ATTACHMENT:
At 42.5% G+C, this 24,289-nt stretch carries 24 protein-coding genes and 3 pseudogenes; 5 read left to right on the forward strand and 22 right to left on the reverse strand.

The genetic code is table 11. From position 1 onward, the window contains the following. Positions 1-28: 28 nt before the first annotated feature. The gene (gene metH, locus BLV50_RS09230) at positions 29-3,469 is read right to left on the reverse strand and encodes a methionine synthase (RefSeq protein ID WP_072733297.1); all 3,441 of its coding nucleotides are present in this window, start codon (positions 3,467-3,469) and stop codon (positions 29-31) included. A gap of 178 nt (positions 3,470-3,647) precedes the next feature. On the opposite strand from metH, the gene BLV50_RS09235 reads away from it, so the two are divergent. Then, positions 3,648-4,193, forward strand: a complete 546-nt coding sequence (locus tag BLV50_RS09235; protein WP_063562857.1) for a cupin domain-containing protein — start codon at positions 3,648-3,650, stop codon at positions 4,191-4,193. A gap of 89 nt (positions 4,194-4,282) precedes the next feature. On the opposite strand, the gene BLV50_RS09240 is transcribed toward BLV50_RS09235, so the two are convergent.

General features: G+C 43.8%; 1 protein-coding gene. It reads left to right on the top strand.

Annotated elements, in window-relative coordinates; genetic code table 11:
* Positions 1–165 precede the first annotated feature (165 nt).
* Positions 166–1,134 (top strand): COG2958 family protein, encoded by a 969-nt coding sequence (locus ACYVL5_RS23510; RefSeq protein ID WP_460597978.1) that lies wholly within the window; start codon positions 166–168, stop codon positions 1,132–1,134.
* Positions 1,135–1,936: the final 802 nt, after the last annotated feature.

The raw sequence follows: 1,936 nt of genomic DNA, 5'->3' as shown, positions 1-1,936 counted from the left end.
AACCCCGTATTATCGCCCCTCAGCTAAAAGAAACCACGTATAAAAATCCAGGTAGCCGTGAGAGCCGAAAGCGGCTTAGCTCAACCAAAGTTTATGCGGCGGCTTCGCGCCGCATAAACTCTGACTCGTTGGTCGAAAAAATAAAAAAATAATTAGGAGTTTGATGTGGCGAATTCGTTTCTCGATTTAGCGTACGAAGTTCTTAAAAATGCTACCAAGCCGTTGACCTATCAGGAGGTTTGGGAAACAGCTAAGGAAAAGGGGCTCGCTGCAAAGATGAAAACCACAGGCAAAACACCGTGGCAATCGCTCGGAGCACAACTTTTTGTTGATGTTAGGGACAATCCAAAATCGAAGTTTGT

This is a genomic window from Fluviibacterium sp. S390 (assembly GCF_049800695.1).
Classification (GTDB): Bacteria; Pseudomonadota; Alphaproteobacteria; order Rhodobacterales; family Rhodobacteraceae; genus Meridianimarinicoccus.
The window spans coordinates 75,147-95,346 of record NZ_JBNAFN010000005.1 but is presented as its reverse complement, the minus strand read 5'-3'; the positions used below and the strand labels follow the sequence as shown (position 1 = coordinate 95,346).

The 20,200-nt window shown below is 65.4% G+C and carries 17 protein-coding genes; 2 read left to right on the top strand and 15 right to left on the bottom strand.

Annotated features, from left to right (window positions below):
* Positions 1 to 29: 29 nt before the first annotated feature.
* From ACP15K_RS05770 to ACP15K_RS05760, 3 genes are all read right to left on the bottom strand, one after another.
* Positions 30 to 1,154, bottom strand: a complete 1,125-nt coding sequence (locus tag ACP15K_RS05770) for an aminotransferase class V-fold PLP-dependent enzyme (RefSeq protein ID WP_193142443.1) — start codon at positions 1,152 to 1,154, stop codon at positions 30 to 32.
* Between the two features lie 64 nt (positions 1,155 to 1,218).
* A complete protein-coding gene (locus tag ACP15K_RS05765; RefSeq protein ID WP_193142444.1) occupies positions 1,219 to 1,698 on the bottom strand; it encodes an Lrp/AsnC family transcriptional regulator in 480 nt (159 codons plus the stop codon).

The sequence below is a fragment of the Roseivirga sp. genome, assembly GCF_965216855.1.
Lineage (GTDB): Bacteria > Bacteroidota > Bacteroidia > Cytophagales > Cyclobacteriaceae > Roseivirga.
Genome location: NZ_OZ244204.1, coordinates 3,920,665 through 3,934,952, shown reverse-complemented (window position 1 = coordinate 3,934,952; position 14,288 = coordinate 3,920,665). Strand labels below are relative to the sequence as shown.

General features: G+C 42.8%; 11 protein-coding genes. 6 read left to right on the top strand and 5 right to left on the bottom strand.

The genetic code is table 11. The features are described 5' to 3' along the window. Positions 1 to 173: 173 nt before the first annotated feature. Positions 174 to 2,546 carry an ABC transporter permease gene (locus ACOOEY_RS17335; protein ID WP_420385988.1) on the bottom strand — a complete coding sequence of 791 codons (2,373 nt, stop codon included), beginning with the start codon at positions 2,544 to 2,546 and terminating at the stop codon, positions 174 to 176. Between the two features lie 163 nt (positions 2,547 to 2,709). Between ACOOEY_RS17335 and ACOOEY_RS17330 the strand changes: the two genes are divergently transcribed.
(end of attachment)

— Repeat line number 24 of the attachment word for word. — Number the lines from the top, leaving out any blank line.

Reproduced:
The genetic code is table 11. The features are described 5' to 3' along the window. Positions 1 to 173: 173 nt before the first annotated feature. Positions 174 to 2,546 carry an ABC transporter permease gene (locus ACOOEY_RS17335; protein ID WP_420385988.1) on the bottom strand — a complete coding sequence of 791 codons (2,373 nt, stop codon included), beginning with the start codon at positions 2,544 to 2,546 and terminating at the stop codon, positions 174 to 176. Between the two features lie 163 nt (positions 2,547 to 2,709). Between ACOOEY_RS17335 and ACOOEY_RS17330 the strand changes: the two genes are divergently transcribed.